Rather, as Christians, “our faith is in a God who has come to rescue His creation from the absurdity of sin and the emptiness of death and so we are permitted to hate these things with a perfect hatred. For while Christ takes the suffering of his creatures up into his own, it is not because he or they had any need of suffering, but because he would not abandon his creatures to the grave.” (emphasis added)
If you do have time before Tuesday, please read through Hart’s article on the absurdity and meaninglessness of death. I think that the article is a good corrective to those of us who try to find some divine cause or meaning in suffering and death.
Questions and Practices:
Rev. Warren’s suggested questions and practices for chapter 8 are:
1. Have you ever prayed for healing for someone who nevertheless died or who remains sick? How did that experience affect your prayer life?
2. Are there ways you have observed sentimentality or resistance to death in the church? The author quotes David Bentley Hart, who says, “Our faith is in a God who has come to rescue his creation from the absurdity of sin, the emptiness and waste of death, the forces-whether calculating malevolence or imbecile chance-that shatter living souls; and so we are permitted to hate these things with a perfect hatred.” How does it change our spiritual life that we are permitted to hate death and suffering with the hatred that God feels for these enemies?
3. How have you experienced blessing in your own life? How do you reconcile blessing with suffering and death in your own experience?
1. Work on your sleep hygiene. Create a routine for bedtime that includes a consistent bedtime, comfort activities, and asking God to protect you with his angels, and follow it for a week (or more).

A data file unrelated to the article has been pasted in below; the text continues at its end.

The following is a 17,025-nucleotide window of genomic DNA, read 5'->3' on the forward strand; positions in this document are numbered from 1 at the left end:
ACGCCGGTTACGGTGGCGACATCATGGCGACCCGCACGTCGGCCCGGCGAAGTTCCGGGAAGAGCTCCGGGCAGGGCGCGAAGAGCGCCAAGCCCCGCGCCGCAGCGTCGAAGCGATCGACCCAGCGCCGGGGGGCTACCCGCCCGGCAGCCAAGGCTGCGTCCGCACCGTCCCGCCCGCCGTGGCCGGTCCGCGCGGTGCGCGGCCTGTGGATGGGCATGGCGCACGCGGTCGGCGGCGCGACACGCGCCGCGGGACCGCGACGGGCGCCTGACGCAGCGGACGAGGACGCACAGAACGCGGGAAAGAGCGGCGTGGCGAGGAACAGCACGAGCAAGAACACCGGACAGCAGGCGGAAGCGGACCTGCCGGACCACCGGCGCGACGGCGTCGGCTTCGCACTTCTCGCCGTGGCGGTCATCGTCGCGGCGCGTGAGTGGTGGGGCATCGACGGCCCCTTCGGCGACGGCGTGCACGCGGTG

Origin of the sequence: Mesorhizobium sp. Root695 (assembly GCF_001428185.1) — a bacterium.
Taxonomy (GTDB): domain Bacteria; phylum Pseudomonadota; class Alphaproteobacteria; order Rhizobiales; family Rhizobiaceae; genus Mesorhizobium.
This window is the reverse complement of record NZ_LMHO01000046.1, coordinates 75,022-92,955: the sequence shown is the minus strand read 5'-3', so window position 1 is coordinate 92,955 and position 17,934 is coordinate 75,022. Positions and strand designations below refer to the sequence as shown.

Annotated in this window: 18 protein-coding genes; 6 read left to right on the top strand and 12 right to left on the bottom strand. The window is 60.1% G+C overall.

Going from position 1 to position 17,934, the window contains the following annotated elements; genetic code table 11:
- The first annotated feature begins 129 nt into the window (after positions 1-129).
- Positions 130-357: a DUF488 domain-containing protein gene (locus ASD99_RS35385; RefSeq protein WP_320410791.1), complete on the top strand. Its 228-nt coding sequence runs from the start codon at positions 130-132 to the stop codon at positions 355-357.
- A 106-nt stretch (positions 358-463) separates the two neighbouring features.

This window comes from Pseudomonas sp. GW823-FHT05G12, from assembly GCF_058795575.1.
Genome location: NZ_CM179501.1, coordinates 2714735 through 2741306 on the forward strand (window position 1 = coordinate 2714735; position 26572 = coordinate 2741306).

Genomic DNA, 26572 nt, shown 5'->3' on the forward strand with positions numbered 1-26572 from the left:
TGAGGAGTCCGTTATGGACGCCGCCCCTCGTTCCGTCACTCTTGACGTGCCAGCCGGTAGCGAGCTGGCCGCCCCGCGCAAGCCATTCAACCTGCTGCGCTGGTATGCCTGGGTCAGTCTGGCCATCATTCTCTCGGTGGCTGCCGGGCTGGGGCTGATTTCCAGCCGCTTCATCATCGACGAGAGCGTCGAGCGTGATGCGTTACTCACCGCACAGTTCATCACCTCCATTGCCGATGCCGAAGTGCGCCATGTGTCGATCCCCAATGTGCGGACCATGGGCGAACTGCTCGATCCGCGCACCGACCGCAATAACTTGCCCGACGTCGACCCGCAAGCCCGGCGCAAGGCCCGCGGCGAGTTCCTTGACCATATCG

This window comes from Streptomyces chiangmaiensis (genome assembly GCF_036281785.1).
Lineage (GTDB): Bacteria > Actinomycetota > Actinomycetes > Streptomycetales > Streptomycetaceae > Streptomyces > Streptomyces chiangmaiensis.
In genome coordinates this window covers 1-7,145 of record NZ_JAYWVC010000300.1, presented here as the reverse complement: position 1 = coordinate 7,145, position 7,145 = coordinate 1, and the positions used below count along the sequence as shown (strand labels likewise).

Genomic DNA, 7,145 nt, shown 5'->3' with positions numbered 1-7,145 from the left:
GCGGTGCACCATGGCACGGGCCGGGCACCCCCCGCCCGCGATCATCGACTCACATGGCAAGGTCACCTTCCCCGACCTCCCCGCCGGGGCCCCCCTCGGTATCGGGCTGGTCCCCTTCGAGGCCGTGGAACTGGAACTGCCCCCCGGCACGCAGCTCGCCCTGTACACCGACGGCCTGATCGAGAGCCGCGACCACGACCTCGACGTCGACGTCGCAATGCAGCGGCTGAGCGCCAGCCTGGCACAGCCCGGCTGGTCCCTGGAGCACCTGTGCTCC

2. Write a letter to your body. Thank your body for the ways in to which it has given you life and joy. Express frustration for the ways you have experienced the fall and limitations in your body. Describe what you’ve learned from your embodiment.
3. Practice silent prayer. Tum off your phone and put away any distractions. Sit in God’s presence. As thoughts occur to you, acknowledge them and then let them go. Keep returning again to mental and verbal stillness before God. If this is the first time you’ve tried this, set a timer for five minutes. It can sometimes help to light a candle and to keep your eyes focused on it during the time of silence.
4. Read the story of Lazarus in John 11. Meditate on Jesus’ “great distress” when he stands before the tomb. What do you think his face looked like? What did his body posture look like? How was he interacting with those around him?
5. Take up the Benedictine practice of remembering your death. Here are a few ways to do that: (A) Attend an Ash Wednesday service. (B) Journal about what you would want people to say about you at your eulogy, and what you would need to do now to become that person. (C) Journal about how physical limitations-sickness, sleep, and grief remind you of death and cause you to experience death in doses over the course of your life.
Dinner is at 6. The menu is St. Patrick’s Day. Discussion about 6:45. Compline at 8.
“Death has been swallowed up in victory.”1 Corinthians 15:54b-57 (quoting Isa. 25:8, Hos. 13:14)
“Where, O death, is your victory?
Where, O death, is your sting?”
The sting of death is sin, and the power of sin is the law. But thanks be to God, who gives us the victory through our Lord Jesus Christ.